Former Seminole Tribe leader who built Hard Rock into worldwide brand dies from COVID

Devoun Cetoute
·3 min read

Max Osceola Jr., a longtime Seminole Tribe leader who transformed the tribe by building the Seminole Hard Rock hotel, cafe and casino brand into one of the world’s most successful entertainment enterprises, died Thursday night at the Cleveland Clinic from complications due to COVID-19.

He was 70.

He had been hospitalized and receiving treatment for the virus for several weeks.

Osceola served on the Seminole Tribal Council for more then two decades, representing the Hollywood Seminole Reservation. He was reelected to 13 consecutive two-year terms from 1985 to 2010.

“He served on the Seminole Tribal Council, the five-member elected governing body of the Seminole Tribe of Florida, during a time of major expansion of Seminole Gaming, which has grown to become one of the world’s most successful gaming operations,” according to a statement released by the Seminole Tribe of Florida.

In his tenure as council representative, the Seminole Tribe purchased Hard Rock International, started by two Londoners in 1971, who plastered rock ‘n‘ roll memorabilia all over their cafes.

The tribe purchased the entity in 2007. Over the next 13 years, the Tribe expanded the business and it now operates in 74 countries, with cafes, hotels and casinos.

Chris Osceola, the current tribal council representative for the Hollywood Seminole Reservation and not related to Max, said in a statement that Max was “a modern-day warrior and a true legend among his people and many others around the world.”

“He will forever be embedded in our hearts and the history of the Seminole Tribe,” Chris said. “He was my friend and mentor and I will miss him dearly. It has been an honor to call him my friend. My sincere heartfelt condolences to his family and my sincere gratitude for sharing him with us.”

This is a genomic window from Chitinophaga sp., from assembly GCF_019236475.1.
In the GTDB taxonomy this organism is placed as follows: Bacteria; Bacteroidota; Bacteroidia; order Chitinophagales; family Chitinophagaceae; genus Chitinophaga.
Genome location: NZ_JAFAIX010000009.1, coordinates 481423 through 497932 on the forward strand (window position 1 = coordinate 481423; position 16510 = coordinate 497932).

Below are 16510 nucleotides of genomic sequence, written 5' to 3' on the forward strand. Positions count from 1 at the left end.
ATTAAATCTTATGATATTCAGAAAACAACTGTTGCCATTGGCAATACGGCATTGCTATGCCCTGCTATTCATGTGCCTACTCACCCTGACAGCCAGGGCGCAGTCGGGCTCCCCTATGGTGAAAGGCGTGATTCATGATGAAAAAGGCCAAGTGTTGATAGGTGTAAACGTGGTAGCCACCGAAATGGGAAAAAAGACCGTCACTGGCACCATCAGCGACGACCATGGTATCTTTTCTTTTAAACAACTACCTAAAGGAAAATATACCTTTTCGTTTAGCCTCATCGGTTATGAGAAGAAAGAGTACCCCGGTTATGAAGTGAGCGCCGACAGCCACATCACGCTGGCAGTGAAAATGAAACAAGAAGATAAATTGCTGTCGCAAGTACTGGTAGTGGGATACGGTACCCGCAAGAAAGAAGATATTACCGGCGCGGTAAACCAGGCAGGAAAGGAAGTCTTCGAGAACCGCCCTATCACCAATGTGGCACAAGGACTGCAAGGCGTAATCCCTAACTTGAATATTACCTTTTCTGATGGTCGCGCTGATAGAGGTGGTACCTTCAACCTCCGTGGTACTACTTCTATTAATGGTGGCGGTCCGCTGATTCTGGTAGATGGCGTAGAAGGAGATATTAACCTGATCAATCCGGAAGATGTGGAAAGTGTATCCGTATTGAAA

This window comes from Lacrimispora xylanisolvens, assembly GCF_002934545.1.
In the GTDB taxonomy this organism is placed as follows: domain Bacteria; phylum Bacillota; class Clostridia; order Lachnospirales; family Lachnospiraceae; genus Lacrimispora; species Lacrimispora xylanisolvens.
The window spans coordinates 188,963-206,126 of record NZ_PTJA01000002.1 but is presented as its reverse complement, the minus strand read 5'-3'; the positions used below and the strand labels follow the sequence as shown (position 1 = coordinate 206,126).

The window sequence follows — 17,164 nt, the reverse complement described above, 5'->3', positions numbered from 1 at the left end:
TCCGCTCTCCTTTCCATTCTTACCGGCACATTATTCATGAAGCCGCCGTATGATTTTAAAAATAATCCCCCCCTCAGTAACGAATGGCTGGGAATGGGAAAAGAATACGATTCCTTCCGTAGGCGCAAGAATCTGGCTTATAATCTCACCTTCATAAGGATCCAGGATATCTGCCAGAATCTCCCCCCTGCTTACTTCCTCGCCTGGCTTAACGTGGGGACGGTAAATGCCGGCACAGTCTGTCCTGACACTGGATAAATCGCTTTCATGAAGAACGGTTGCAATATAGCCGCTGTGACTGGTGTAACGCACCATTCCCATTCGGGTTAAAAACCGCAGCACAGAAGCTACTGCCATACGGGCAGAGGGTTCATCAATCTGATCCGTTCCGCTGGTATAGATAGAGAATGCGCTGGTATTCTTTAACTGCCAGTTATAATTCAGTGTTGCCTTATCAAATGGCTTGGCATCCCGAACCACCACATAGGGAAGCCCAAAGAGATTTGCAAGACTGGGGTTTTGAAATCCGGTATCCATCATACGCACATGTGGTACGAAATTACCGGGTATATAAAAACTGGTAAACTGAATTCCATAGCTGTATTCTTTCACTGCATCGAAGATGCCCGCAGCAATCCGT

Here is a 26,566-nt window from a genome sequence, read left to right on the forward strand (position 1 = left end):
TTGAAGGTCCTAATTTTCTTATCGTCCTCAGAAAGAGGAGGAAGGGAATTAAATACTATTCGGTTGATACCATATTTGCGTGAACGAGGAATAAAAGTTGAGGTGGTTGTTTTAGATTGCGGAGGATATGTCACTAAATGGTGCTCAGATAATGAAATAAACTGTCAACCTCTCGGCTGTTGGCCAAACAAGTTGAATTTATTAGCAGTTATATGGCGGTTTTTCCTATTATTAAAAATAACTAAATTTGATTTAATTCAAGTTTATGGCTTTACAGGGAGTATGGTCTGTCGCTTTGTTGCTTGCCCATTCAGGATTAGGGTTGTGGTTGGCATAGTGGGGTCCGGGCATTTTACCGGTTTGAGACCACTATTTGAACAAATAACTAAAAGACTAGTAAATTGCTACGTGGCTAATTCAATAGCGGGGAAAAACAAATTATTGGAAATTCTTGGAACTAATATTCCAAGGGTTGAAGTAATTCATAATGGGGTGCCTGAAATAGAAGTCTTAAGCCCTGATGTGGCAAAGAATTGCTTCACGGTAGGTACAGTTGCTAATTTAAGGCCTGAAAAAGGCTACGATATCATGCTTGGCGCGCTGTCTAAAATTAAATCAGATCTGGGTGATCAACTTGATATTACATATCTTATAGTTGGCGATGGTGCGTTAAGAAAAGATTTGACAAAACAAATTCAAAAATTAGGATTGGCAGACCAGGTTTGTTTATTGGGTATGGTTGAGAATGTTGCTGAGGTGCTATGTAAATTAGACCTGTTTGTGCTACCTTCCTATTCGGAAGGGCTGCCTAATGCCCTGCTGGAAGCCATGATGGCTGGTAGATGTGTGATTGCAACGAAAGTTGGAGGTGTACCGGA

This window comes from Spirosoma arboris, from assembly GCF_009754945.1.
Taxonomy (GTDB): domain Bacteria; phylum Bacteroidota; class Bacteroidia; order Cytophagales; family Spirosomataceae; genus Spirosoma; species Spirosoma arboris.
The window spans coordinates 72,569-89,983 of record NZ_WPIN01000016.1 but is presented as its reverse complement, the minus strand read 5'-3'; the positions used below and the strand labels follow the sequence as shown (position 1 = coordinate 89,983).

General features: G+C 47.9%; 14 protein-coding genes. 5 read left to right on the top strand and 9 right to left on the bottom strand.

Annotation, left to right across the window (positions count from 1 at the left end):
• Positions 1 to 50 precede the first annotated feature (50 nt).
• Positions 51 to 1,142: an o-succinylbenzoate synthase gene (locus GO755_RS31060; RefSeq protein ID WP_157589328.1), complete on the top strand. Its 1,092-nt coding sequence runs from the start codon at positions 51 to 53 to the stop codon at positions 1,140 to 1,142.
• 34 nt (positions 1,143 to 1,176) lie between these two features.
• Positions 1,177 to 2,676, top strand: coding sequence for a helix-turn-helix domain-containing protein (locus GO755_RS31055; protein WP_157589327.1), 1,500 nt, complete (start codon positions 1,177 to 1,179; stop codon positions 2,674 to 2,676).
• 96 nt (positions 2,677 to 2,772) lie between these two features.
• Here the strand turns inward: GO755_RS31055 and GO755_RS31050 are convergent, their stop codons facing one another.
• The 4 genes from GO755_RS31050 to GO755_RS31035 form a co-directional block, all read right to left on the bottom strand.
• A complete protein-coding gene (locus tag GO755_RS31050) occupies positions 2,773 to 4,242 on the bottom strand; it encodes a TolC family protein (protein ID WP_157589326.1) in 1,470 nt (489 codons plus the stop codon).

Tribe spokesman Gary Bitner told the Sun-Sentinel: “He was absolutely focused on overseeing the development of the Seminole casinos.

Osceola also worked with several nonprofit organizations, including the Boys and Girls Clubs, Ann Storck Center, Winterfest, the Victory Junction Camp, and Kyle Petty Charity Ride Across America.

He was born in August 1950 in Hollywood and grew up on the Hollywood Seminole Reservation. He graduated from McArthur High School in Hollywood and attended the University of Tampa, then transferred to Northeastern Oklahoma A&M College, where he won a national college football championship with his team, according to the Seminole Tribe.

Later in life, Osceola was inducted into the Broward Education Foundation Hall of Fame in 2017.

Osceola is survived by his wife Marge, his sons Max Osceola III and Jeff Pelage and daughters Melissa Osceola DeMayo and Meaghan Osceola. He is also survived by several sisters and brothers, grandchildren and extended family.

His funeral services will be private and a “celebration of life” will happen at a later unannounced date. The Osceola family is asking those who wish to honor Max to donate to the Max Osceola Memorial Scholarship Fund at the American Indian Graduate Center, the center for native scholarships, at